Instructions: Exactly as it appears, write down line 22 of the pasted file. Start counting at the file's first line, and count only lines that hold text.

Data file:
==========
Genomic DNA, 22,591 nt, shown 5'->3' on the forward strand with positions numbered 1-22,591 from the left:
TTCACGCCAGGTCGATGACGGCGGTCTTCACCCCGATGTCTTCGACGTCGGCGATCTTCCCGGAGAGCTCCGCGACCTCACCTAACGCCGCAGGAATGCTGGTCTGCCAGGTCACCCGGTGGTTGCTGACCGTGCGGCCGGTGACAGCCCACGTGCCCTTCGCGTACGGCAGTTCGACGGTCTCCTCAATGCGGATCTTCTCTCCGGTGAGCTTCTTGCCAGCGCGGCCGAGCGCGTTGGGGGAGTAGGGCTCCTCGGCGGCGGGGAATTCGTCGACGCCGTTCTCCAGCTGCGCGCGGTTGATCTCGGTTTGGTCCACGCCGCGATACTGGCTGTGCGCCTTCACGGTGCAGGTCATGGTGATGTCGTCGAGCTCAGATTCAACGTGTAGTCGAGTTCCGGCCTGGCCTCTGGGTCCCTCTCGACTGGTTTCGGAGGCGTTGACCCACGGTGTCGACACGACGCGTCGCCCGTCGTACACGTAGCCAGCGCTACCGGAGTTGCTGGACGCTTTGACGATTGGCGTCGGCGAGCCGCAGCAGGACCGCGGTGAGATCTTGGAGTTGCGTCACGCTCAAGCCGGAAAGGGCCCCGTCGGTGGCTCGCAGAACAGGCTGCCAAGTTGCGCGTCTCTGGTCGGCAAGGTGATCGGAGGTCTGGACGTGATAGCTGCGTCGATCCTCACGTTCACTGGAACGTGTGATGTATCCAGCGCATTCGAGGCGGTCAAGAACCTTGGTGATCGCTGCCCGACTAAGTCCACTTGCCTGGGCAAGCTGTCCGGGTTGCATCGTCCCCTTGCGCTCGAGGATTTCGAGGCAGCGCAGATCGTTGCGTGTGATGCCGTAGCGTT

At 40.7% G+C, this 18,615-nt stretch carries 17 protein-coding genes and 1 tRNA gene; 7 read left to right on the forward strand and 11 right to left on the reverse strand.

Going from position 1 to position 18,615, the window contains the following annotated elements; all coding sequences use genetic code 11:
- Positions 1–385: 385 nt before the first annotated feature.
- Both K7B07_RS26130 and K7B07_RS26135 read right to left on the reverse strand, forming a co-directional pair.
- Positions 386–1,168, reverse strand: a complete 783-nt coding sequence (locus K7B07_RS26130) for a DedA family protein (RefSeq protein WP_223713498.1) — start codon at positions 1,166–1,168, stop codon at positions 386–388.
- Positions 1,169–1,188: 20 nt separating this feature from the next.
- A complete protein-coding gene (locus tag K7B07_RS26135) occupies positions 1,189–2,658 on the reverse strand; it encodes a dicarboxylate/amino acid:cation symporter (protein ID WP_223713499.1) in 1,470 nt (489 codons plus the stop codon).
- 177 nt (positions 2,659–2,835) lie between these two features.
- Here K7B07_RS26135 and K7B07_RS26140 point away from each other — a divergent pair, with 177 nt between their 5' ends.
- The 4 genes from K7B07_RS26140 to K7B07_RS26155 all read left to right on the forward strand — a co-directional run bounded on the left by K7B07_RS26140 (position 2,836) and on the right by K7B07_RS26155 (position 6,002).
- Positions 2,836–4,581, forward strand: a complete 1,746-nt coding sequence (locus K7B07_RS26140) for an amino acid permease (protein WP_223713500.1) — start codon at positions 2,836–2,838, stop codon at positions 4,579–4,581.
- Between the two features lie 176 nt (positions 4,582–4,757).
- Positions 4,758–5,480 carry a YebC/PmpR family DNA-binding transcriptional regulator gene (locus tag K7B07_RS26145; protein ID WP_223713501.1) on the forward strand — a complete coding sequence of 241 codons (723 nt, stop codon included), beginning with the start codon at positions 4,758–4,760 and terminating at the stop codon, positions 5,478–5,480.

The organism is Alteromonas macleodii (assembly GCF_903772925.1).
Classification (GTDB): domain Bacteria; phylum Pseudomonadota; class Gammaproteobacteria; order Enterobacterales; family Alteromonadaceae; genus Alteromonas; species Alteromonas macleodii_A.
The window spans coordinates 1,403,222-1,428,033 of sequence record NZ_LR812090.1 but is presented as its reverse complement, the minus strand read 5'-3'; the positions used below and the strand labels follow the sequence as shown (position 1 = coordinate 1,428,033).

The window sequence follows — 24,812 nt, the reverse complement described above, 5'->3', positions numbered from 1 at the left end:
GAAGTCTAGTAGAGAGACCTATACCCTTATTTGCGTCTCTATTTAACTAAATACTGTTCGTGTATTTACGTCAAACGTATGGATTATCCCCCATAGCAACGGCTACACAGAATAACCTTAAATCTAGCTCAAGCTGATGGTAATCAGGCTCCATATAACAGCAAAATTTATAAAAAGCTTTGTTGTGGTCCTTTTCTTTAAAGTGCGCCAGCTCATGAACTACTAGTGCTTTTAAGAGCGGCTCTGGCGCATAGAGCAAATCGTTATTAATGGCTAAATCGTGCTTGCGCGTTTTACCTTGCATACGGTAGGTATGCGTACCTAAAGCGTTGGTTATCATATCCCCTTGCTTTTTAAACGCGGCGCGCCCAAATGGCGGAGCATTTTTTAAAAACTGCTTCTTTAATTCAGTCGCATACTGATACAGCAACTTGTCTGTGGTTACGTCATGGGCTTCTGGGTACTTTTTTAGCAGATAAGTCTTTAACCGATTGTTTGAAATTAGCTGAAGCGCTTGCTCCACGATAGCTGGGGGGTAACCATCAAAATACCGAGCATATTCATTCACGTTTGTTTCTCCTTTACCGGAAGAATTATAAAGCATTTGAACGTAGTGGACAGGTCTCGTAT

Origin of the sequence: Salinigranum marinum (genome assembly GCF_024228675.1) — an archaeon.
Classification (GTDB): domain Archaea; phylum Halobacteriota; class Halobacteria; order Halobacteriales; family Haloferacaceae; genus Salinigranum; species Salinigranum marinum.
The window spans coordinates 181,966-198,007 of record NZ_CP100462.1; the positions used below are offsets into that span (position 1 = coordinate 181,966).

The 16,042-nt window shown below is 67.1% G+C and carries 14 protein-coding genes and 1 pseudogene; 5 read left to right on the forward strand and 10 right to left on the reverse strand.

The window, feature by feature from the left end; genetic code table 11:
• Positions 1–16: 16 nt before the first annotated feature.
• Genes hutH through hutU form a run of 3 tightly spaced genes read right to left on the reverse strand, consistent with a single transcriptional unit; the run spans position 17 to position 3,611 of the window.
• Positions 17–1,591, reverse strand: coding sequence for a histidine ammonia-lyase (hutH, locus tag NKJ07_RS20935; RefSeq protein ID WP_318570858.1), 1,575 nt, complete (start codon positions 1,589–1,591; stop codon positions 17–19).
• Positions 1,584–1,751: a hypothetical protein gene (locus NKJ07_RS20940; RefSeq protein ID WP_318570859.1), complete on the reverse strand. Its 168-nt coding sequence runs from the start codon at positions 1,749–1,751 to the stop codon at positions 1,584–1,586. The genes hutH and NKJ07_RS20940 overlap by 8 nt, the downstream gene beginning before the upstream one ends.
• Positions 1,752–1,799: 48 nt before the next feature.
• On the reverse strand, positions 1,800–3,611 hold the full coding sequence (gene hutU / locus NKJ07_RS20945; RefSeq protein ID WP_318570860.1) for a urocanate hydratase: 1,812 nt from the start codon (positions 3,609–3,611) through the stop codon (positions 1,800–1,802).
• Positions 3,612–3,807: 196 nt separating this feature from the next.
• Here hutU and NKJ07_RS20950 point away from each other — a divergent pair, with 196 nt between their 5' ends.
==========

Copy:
Classification (GTDB): domain Archaea; phylum Halobacteriota; class Halobacteria; order Halobacteriales; family Haloferacaceae; genus Salinigranum; species Salinigranum marinum.